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  • 1 Le Marché des Enfants Rouges
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    Le marché des Enfants Rouges is the oldest covered market in Paris. Built in 1615, it is a bustling and loud market and food hall in the Marais, where you can find pretty much anything you'd want to eat, from Lebanese food to Japanese. It may be visited by tourists, but that doesn't mean it's strictly a tourist destination. Locals love and frequent Le Marché des Enfants Rouges too.
  • 2 Popelini
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    Popelini is a small pâtisserie where you can only buy cream puffs. The legendary cream puffs are one of the best things one of Le Huffington Post's editors have ever eaten in Paris. Need we say more?
  • 3 L' Eclair de Génie
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    As if it weren't enough that Paris is home to a store where you can only buy cream puffs, it is also home to a store where you can only buy eclairs. L' Eclair de Génie is partly responsible for the revival of this classic 19th-century pastry that may have been eclipsed by the macaron in recent years. Thank you, L' Eclair de Génie, for reminding us of the glory of this fantastic dessert.
  • 4 Balls
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    There is a trendy new restaurant in Paris called Balls, it serves primarily meatballs, and we need to go there. Plus, the waiters wear T-shirts that read, "Eat My Balls," or so we hear.
  • 5 La Candelaria
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    If you're looking for a bar that's trendy with Parisians, head to La Candelaria. (You'll have to walk through a taqueria to get there.)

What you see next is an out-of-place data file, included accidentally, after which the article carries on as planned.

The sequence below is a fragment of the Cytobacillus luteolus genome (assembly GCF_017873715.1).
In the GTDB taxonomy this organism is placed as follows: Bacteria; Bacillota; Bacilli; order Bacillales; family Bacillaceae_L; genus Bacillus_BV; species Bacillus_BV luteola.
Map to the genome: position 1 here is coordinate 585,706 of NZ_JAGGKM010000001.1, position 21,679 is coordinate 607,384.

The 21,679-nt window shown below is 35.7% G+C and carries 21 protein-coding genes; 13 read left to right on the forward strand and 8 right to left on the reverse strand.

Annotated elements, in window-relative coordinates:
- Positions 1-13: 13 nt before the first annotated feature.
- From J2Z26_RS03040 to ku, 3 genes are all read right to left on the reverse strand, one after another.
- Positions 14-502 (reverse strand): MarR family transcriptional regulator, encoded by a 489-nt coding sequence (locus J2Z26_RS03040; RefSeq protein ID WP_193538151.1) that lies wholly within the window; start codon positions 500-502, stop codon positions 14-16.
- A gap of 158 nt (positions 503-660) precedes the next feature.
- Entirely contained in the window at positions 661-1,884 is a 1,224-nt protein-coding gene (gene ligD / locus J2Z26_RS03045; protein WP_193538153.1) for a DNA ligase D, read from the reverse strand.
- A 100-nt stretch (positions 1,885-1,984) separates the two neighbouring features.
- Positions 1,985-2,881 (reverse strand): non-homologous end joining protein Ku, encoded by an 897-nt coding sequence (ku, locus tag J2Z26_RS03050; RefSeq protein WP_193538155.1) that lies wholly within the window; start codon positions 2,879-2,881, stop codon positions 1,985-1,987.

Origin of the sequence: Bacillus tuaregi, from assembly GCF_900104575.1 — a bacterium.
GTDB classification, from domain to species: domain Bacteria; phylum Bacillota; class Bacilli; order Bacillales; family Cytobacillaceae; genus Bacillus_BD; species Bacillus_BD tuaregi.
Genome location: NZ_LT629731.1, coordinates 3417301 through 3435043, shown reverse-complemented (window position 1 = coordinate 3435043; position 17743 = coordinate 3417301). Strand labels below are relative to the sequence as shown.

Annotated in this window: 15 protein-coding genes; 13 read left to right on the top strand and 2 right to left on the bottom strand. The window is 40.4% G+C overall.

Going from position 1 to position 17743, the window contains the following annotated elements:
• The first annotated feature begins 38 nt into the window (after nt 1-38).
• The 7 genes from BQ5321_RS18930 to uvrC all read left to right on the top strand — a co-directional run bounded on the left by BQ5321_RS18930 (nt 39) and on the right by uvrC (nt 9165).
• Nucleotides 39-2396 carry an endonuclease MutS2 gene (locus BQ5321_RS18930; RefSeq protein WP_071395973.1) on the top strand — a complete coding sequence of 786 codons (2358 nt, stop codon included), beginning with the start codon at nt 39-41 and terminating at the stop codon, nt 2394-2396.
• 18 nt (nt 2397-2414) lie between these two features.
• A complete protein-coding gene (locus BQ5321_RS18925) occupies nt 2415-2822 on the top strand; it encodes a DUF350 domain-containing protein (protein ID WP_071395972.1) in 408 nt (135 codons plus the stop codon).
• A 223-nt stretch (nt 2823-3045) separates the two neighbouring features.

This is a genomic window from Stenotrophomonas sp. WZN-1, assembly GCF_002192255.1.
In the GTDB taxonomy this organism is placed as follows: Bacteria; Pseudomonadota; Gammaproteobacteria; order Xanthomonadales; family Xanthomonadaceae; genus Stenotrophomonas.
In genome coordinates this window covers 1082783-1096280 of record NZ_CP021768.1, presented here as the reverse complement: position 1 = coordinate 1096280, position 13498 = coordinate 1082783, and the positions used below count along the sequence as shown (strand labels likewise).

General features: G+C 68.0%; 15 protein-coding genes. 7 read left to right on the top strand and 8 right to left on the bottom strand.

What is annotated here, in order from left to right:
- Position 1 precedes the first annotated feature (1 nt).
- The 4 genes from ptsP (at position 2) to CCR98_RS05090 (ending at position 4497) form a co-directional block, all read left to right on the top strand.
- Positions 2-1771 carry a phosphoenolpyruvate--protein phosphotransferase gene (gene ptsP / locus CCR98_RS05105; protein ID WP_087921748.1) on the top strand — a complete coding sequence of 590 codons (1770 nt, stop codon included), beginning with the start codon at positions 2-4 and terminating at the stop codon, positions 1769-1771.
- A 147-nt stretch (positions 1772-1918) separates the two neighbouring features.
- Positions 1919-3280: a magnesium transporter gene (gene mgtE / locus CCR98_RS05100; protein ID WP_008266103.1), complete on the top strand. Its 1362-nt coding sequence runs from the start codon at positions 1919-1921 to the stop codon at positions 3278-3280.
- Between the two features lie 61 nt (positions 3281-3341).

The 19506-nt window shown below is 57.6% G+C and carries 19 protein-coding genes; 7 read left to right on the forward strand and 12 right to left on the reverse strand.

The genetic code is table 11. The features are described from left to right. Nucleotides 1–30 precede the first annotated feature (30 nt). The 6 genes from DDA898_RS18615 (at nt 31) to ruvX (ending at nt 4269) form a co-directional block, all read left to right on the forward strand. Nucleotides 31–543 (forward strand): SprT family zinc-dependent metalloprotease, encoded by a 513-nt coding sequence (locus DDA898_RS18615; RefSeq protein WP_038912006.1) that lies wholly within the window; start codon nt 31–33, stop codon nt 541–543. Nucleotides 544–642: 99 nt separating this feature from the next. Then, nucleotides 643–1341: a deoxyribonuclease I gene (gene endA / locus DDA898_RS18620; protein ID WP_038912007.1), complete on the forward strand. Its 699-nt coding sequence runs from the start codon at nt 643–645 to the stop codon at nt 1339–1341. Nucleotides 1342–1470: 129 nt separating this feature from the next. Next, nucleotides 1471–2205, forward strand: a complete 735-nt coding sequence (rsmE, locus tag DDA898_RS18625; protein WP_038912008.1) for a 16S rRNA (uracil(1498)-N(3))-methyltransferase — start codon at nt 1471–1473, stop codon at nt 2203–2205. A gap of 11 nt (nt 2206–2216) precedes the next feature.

• 6 Chez Jeannette
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    For French and Mediterranean cuisine favored by Parisians, Chez Jeanette is the place to go.
  • 7 Dédé la frite
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    Dédé la frite is where to go to get your French fry overdose. We're in.
  • 8 Big Fernand
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    Burgers are trendy in Paris right now and one of the most popular places to get them is Big Fernand. There are five house burgers, or you can build your own in true American style.
  • 9 Little Fernand
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    If you're looking for a hot dog, Big Fernand's little brother, Little Fernand, is here to fulfill your American dreams. You can also get a bag of chips, coleslaw, brownies and Dr. Pepper with your hot dog.
  • 10 Racines
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    A favorite Paris wine bar, Racines serves market-driven food with simple ingredients. It's situated in a 19th-century shopping arcade and is known for its natural wines. A location has just opened in New York City.
  • 11 Pho 14
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    Our French editors think the best Pho and Bo bun (a noodle bowl) in Paris come from Pho 14. Locals love it. As food blog Paris By Mouth says, "It’s easy to find Pho 14. Just look for the line."
  • 12 Le Petit Cambodge
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    Cambodian restaurant Le Petit Cambodge is home to the second best "bo bun" (noodle bowl) in Paris, our editors tell us.
  • 13 Café des Musées
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    Café des Musées is a charming restaurant serving classic French dishes like entrecôte steak and house-made pâtés.
  • 14 La Butte Aux Piafs
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    La Butte Aux Piafs opened last summer and is already a favorite among local students who go to school in the area. One of our French editors tells us the bistro sells a special squid ink burger.